Wow! It’s already past the first month of the semester and I haven’t written a single post since the summer, and it’s getting colder! As I attempt to regain the creative mindset that had at one point controlled my thinking, I am now taking the time to look through my schedule to see where I am in terms of my classes. I tell myself I am not simply trying to kill off requirements for my major, and I’m not just aiming to take the easiest classes to get the best grades in order to get that perfect GPA for medical school. Yup, I’m still pre-med, still loving clinical experience, and still hoping that that feeling never goes away.
The classes I’m taking this semester consist of two labs, organic chemistry (the honors option, probably not the best choice), statistics, and an intro to teaching course on chemistry. The reason for fewer classes is because I am working, and I’ll elaborate on my decision to take fewer classes shortly.
What do all these classes have in common? They’re all geared towards getting the requirements for my major and making a stand on my position as a good candidate for med school. Where are the fun classes, the ones where I don’t necessarily have to shut myself off from the rest of the world over 80% of the time? Why am I burying myself in only math and hard science courses?
The answer to that question is because I thought I would be done with my major classes all this year. Boy was I wrong!
After orgo, the possible reason to explain why I didn’t take more credits in addition to my work is that I thought the stress would be over. I kept listening to the opinions of those around me that it will get easier in terms of what classes I take later on. I was planning to push off the “fun and easy” classes until my junior or senior year. However, I realize that where I am now only partially reflects the intensity of stress I will feel later on, especially because of MCATs and med school admissions. If there is any good time to take those non-major related courses that open your eyes to other parts of the world, it would be earlier rather than later.
I look at my schedule for Spring 2016, and Theater Appreciation was one of the classes I had taken. Honestly, that class, while it had a lot to teach, wasn’t one where I had to put in as much effort as the science courses to do well in. I consider it the most “fun” class of freshmen year, as I got to explore acting and a part of myself I wouldn’t have found in my major courses. I decided to take the explorer approach that year and not just stick with General Bio and General Chem, which surprisingly are not considered some of the hardest science courses!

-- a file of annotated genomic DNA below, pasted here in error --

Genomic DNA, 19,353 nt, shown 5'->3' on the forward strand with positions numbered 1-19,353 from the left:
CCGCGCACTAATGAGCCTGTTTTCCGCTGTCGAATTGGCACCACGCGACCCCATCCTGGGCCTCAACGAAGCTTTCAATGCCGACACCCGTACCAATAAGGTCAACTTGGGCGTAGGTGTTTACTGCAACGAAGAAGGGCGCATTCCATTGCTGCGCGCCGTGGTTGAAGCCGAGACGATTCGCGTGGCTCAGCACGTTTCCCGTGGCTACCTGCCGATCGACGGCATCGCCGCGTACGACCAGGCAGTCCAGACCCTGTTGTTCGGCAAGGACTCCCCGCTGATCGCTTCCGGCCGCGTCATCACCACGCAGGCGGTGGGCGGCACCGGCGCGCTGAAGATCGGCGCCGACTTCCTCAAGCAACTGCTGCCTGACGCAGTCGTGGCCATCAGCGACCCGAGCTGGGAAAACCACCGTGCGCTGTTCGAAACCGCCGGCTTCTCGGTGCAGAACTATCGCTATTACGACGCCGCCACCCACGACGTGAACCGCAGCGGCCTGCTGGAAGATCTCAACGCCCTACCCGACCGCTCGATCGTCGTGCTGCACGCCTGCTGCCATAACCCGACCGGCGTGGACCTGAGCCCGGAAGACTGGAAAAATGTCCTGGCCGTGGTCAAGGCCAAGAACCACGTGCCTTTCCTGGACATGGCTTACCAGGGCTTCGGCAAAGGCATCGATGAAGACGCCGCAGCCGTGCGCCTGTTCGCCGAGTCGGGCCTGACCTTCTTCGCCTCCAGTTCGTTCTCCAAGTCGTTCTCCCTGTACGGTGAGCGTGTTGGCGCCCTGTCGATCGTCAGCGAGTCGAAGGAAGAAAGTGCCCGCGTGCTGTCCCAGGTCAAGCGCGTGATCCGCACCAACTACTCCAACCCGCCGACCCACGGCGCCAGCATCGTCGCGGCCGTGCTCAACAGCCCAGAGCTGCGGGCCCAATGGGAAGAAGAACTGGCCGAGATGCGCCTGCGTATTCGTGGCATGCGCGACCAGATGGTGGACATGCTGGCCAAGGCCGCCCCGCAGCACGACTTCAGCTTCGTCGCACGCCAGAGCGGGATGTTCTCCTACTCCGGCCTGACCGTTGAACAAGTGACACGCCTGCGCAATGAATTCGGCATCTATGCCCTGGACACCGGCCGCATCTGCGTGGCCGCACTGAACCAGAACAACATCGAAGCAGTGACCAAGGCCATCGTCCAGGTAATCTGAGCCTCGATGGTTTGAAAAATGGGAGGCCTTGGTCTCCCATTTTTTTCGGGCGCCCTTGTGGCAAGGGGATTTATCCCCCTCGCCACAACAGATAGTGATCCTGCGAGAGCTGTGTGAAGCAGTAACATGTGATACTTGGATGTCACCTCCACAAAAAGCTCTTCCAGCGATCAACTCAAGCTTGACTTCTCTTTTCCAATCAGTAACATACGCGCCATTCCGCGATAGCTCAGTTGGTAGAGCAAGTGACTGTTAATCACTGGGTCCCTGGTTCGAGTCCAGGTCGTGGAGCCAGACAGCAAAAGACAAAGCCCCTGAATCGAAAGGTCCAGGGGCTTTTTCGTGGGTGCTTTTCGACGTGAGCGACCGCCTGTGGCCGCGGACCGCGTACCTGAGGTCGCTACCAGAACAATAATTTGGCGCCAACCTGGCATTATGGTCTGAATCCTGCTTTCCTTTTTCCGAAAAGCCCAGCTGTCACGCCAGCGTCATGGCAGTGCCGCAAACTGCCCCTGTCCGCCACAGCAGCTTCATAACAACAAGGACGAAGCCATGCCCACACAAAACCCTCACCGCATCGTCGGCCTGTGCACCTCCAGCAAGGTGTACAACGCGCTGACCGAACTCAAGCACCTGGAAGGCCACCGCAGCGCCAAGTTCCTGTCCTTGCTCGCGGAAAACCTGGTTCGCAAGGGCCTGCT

While Theater Appreciation did fulfill one of the core requirements, it wasn’t the main reason I took the course. I took it because acting has been a hobby and passion of mine, and this class made me explore the various facets of theatrical acting and the overall image that a play has to evoke in its audience through its scenery, its storylines, and most importantly, its characters. Also, I wouldn’t have found freshman year so exciting had I not allowed myself to enjoy great performances, including one right on Broadway in New York City about a sinking cruise ship and the musical journey of the characters trying to escape with their loved ones.
This was one of the scenes from the musical, and yes, that is Kevin Chamberlain, for those of you who recognize him. I didn’t even know he did theater, or that he went to Rutgers!
Overall, taking this course really helped me navigate the stresses of my freshman year science courses. Looking back now I feel like that is the balance I should be consistently following going forward, instead of only focusing on difficult courses in one semester and taking all fun classes in another. Instead of hoping that the stresses of hard science classes will be reduced next year, I will personally take the time to look through available courses and see which ones can relate to my other interests, and I will even try to take one of them next semester, maybe one on dinosaurs. Even one non-major related course per semester would probably be enough for me to stay connected to other areas of study, and would allow me to get a more complete picture of what I like to do and ultimately, where I would like to go in my career path, even if it doesn’t turn out to be medicine.
Just because I am a pre-med doesn’t mean I have to surround myself with only science-related topics. After all, doctors don’t deal with the same types of patients all the time. If anything, I should also be focused on trying to see what characteristics make the people around me different, and to do that, I have to involve myself in various settings, classes, and activities that make me who I am and that make college so diverse and exciting.